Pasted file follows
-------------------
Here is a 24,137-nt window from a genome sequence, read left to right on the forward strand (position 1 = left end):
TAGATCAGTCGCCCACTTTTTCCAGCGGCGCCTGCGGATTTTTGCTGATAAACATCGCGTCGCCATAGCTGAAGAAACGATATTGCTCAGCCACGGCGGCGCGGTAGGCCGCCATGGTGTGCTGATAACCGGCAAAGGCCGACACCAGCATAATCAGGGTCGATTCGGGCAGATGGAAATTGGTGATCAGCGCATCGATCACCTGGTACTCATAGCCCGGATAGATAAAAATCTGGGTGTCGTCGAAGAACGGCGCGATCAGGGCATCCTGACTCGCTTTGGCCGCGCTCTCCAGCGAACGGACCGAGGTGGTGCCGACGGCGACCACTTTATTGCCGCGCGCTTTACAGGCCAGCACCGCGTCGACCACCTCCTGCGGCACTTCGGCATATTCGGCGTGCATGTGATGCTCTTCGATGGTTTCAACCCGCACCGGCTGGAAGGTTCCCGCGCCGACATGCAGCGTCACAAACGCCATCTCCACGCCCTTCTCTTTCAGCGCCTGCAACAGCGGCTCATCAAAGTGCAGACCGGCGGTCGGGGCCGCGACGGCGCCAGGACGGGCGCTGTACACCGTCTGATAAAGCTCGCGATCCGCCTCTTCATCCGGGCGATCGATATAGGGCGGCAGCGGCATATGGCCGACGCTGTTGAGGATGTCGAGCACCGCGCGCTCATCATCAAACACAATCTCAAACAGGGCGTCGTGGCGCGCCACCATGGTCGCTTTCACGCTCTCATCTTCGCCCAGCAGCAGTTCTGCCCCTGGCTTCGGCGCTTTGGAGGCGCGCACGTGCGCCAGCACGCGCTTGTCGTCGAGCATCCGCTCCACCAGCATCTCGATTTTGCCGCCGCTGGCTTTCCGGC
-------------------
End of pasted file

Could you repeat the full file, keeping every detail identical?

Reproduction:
Here is a 24,137-nt window from a genome sequence, read left to right on the forward strand (position 1 = left end):
TAGATCAGTCGCCCACTTTTTCCAGCGGCGCCTGCGGATTTTTGCTGATAAACATCGCGTCGCCATAGCTGAAGAAACGATATTGCTCAGCCACGGCGGCGCGGTAGGCCGCCATGGTGTGCTGATAACCGGCAAAGGCCGACACCAGCATAATCAGGGTCGATTCGGGCAGATGGAAATTGGTGATCAGCGCATCGATCACCTGGTACTCATAGCCCGGATAGATAAAAATCTGGGTGTCGTCGAAGAACGGCGCGATCAGGGCATCCTGACTCGCTTTGGCCGCGCTCTCCAGCGAACGGACCGAGGTGGTGCCGACGGCGACCACTTTATTGCCGCGCGCTTTACAGGCCAGCACCGCGTCGACCACCTCCTGCGGCACTTCGGCATATTCGGCGTGCATGTGATGCTCTTCGATGGTTTCAACCCGCACCGGCTGGAAGGTTCCCGCGCCGACATGCAGCGTCACAAACGCCATCTCCACGCCCTTCTCTTTCAGCGCCTGCAACAGCGGCTCATCAAAGTGCAGACCGGCGGTCGGGGCCGCGACGGCGCCAGGACGGGCGCTGTACACCGTCTGATAAAGCTCGCGATCCGCCTCTTCATCCGGGCGATCGATATAGGGCGGCAGCGGCATATGGCCGACGCTGTTGAGGATGTCGAGCACCGCGCGCTCATCATCAAACACAATCTCAAACAGGGCGTCGTGGCGCGCCACCATGGTCGCTTTCACGCTCTCATCTTCGCCCAGCAGCAGTTCTGCCCCTGGCTTCGGCGCTTTGGAGGCGCGCACGTGCGCCAGCACGCGCTTGTCGTCGAGCATCCGCTCCACCAGCATCTCGATTTTGCCGCCGCTGGCTTTCCGGC